JUDY WOODRUFF:  Change was in the wind as the Internet Corporation for Assigned Names and Numbers, ICANN, kicked off a meeting in Singapore this weekend, its purpose, to start crafting a transition from U.S. control of administration of the Internet.

Since 1998, the California nonprofit has had a federal contract to manage the unique identifiers of the world’s Web sites and e-mail servers, regulating domain names such as dot-com and dot-gov.

Wednesday, March 19, 2014

WINXP - Updates to Continue for Big Business For a Fee

More proof that Microdunce does not care about peon customers.  They are just another greedy company who cares only about profits and not serving customers who bought their product.  I would be willing to pay $50/year for continued WinXP Updates.

This strategy is recently confirmed by several banks making the Updates For Fee deal with Microdunce to protect their ATMs running WinXP.

"Microsoft will still patch Windows XP for a select group" by Gregg Keizer, PCWorld 9/1/2013

Excerpt

Just because Microsoft doesn't plan on giving Windows XP patches to the public after April 8, 2014, doesn't mean it's going to stop making those patches.

In fact, Microsoft will be creating security updates for Windows XP for months—years, even—after it halts their delivery to the general public.

Some will pay big for support

Those patches will come from a program called "Custom Support," an after-retirement contract designed for very large customers who have not, for whatever reason, moved on from an older OS.

As part of Custom Support—which according to analysts, costs about $200 per PC for the first year and more each succeeding year—participants receive patches for vulnerabilities rated "critical" by Microsoft.  Bugs ranked as "important," the next step down in Microsoft's four-level threat scoring system, are not automatically patched.  Instead, Custom Support contract holders must pay extra for those.  Flaws pegged as "moderate" or "low" are not patched at all.

"Legacy products or out-of-support service packs covered under Custom Support will continue to receive security hotfixes for vulnerabilities labeled as 'Critical' by the MSRC [Microsoft Security Response Center]," Microsoft said in a Custom Support data sheet.  "Customers with Custom Support that need security patches defined as 'Important' by MSRC can purchase these for an additional fee.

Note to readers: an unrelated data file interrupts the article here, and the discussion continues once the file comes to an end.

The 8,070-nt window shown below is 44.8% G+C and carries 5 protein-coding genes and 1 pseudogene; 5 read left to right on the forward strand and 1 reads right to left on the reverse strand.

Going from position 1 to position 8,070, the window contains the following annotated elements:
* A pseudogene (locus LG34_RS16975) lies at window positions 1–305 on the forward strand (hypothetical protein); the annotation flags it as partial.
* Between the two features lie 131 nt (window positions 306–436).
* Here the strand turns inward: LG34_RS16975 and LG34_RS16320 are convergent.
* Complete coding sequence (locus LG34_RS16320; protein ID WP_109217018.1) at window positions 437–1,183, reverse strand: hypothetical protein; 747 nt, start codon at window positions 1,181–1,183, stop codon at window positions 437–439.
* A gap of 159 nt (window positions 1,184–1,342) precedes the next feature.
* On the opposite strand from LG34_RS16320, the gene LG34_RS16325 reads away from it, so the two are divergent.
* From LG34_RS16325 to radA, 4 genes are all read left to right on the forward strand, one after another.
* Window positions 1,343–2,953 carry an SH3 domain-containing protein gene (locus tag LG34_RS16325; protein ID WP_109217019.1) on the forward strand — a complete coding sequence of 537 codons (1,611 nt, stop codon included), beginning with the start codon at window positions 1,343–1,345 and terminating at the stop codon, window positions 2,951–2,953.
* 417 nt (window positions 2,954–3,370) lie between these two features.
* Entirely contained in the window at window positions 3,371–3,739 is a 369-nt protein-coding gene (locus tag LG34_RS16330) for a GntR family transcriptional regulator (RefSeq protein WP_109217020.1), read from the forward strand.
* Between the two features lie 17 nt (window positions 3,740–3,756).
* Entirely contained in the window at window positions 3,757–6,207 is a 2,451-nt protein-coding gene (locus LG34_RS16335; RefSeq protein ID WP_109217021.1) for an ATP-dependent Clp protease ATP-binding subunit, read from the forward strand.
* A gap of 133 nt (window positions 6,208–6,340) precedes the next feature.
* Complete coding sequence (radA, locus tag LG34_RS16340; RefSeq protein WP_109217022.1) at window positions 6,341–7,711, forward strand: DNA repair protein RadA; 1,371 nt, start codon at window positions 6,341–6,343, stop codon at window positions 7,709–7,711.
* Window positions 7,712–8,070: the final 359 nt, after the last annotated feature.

"These security hotfixes will be issued through a secure process that makes the information available only to customers with Custom Support," the data sheet promised.

Because Microsoft sells Custom Support agreements, it's obligated to come up with patches for critical and important vulnerabilities.  And it may be required to do so for years: The company sells Custom Support for up to three years after it retires an operating system.

Custom Support and the XP security updates that result have been one reason why some experts have held out hope that Microsoft will backtrack from retiring XP next April.  Their reasoning is straightforward: Microsoft will have patches available—its engineers won't have to do any more work than they already committed to doing—so handing them out to all would be a simple matter.

Or not.  Most experts have said that the chance Microsoft will prolong Windows XP's life run between slim and none.  And giving away patches to everyone risks a revolt by those big customers who have paid millions for Custom Support.

But Microsoft does have options.  Here are our suggestions:

Continue patching for free

If Windows XP remains a major presence, as it appears likely, with projections as high as 33.5 percent of all personal computers at the end of April 2014, Microsoft could decide to continue patching the aged OS with free fixes for critical vulnerabilities, maybe even those rated important.

Such a move would be unpalatable to Custom Support customers, but Microsoft could renegotiate the fees—unlikely—or remind those companies of the program's other benefits, which include access to support representatives, as well as to prior patches and hotfixes.

Patch critical vulnerabilities under attack

Microsoft could selectively patch only the critical bugs that are being exploited by hackers.  Presumably, that would be a subset of the complete XP patch collection assembled each month.